Increasing numbers of manufacturers have been upping their green efforts as concern grows on the impact of food production and consumption on the environment. Tom Scourfield, a lawyer with CMS Cameron McKenna specialising in the food industry, said that while such logos have the benefit of providing an immediate indication of green efforts, a plethora could lead to consumer confusion and conflict between brands. As a result, it is something regulators have said they will be monitoring to ensure all logos are properly explained to the consumer and are not misleading. "Organisations that have developed their own branded logo do not want others to use it," Scourfield told FoodProductionDaily.com "This means consumers will be forced to make environmental choices, not on the basis of recognised symbols like the Mobius loop, which indicates a product is recyclable, but on lots and lots of new, little logos. Therefore it is not particularly encouraged by regulators." Competing logos Because green advertising issues are still a relatively new concept for consumers when making food and drink choices, Scourfield said manufacturers have to keep the information clear and straightforward. He said: "Environmental sustainability affects everything from the cradle to the grave. A logo in itself is a good thing as it will aid consumer understanding of efforts made by the company. But it must be explained, in very clear terms, what that symbol means and what it represents" According to Scourfield, a lot of companies have already developed logos or are planning on doing so as they attempt to encapsulate the efforts they are making. Last month for example, the US arm of global packaging firm Tetra Pak launched a new logo designed to demonstrate the company's green credentials on its packaging. In an attempt to demonstrate increased sustainability at first glance, the green logo featured a symbol to signify more trees above a 'minus CO2' sign, encircled by a 'renewability matters' logo. However, for logos that are not long-standing and widely used, like the mobius loop, manufacturers are reluctant to use the same logos, according to Scourfield. He said: "Competitors who produce similar products would naturally prefer to have them easily distinguishable and not have common branding or logos. I think it will be a real area of conflict, leading to brand tension. Regulators will be on the lookout for any consumer confusion." Relating efforts to the consumer Manufacturers are eager to demonstrate the efforts they are putting into supporting sustainability and reducing their carbon footprint, but face many challenges in doing so as general claims are hard to substantiate and are subject to approval by the appropriate advertising authority. In 2002, Mintel's global database recorded only five product launches across all sectors of the industry that were aimed at providing a greener approach. In 2007, there were 328 new products, representing a 200 per cent increase since 2006. "We are starting at an early stage with green issues, and so manufacturers need to keep it simple," said Scourfield. "When companies first started highlighting calories on packets, it took a while for people to understand the issues, but now consumers are used to calorie counting. "People tend to feel very strongly about what they are eating, and companies love branding as it makes their proposition unique. But when it comes to green advertising, you have to keep it simple."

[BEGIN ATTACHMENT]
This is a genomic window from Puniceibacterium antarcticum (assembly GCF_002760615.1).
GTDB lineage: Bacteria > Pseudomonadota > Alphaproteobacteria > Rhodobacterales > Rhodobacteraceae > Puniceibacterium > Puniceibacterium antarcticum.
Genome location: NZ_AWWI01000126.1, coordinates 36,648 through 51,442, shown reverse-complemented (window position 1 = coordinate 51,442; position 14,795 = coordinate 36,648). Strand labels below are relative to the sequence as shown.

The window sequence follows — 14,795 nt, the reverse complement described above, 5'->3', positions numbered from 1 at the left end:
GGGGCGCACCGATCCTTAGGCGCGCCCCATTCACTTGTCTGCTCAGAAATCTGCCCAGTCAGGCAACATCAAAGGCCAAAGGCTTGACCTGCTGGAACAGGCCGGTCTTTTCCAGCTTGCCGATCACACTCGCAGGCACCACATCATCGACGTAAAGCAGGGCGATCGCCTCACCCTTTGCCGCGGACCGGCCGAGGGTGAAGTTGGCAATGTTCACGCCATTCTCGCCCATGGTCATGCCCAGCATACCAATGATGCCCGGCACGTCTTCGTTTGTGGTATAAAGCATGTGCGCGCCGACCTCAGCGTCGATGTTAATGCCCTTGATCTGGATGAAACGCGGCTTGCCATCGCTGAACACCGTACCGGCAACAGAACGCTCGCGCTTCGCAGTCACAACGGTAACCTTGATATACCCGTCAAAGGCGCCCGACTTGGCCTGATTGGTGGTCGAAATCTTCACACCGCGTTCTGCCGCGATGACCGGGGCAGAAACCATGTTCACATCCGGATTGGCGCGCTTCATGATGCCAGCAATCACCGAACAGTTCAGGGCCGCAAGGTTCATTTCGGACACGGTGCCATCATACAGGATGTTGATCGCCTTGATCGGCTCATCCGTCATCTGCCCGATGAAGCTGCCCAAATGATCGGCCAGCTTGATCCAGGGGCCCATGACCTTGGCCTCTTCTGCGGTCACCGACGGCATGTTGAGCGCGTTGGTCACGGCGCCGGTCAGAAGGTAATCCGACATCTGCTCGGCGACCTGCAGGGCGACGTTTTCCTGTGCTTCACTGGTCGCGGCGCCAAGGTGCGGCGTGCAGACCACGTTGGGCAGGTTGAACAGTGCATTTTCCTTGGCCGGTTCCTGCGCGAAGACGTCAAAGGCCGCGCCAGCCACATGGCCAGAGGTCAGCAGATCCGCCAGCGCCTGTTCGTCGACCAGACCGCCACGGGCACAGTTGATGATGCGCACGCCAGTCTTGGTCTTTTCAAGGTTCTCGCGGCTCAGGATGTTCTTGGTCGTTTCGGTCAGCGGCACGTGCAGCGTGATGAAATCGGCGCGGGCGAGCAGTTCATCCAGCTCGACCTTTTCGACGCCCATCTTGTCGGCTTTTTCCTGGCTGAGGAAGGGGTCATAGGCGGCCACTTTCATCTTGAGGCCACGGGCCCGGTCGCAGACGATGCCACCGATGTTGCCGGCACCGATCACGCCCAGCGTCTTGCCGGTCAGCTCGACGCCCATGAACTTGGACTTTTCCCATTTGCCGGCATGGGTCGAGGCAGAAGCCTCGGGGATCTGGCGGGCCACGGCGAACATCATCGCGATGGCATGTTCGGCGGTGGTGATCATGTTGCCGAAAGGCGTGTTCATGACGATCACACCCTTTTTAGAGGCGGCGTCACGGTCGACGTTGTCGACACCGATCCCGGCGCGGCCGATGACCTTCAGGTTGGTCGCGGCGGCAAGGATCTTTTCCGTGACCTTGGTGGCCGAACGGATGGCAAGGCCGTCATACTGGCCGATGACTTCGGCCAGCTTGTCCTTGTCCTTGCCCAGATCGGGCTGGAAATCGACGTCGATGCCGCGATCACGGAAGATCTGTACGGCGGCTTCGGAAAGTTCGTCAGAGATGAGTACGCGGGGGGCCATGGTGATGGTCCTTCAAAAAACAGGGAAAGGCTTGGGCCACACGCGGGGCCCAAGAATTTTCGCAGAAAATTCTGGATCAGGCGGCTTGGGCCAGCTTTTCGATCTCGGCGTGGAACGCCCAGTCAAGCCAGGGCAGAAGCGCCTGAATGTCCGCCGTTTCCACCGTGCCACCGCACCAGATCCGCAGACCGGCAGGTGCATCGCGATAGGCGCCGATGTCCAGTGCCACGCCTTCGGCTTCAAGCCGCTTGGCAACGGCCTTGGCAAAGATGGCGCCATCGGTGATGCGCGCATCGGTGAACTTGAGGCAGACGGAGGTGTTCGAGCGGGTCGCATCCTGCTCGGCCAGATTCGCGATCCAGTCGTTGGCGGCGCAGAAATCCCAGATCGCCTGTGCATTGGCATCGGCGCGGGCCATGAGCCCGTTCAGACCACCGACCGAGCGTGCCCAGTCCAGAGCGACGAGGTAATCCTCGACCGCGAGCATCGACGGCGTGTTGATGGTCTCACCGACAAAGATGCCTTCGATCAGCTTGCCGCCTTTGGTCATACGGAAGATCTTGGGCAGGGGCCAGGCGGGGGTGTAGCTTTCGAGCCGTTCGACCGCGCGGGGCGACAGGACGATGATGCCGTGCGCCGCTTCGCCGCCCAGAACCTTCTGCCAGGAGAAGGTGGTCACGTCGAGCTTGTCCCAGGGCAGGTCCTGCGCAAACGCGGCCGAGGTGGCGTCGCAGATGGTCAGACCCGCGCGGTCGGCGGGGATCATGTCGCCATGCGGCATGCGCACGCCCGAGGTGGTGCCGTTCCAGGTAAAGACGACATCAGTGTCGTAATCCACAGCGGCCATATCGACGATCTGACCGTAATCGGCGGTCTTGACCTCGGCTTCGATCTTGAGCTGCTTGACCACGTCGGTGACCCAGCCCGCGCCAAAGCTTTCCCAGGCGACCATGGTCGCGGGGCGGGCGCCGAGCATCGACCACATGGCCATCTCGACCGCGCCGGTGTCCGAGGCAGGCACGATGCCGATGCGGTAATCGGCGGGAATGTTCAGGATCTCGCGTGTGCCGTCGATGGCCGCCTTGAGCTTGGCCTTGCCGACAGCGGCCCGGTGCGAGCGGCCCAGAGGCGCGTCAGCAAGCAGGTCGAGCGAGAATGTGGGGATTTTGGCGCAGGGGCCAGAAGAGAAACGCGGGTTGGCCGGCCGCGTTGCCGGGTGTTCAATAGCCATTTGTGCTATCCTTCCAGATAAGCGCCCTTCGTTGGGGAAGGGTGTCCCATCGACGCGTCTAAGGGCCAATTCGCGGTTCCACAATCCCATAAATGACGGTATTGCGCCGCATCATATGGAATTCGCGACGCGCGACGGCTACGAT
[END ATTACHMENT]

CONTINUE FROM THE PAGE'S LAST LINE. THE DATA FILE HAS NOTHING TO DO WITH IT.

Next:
Logos to identify green products and packaging will become increasingly common, but could lead to tension as competitors fight to keep their brands looking unique, says industry expert.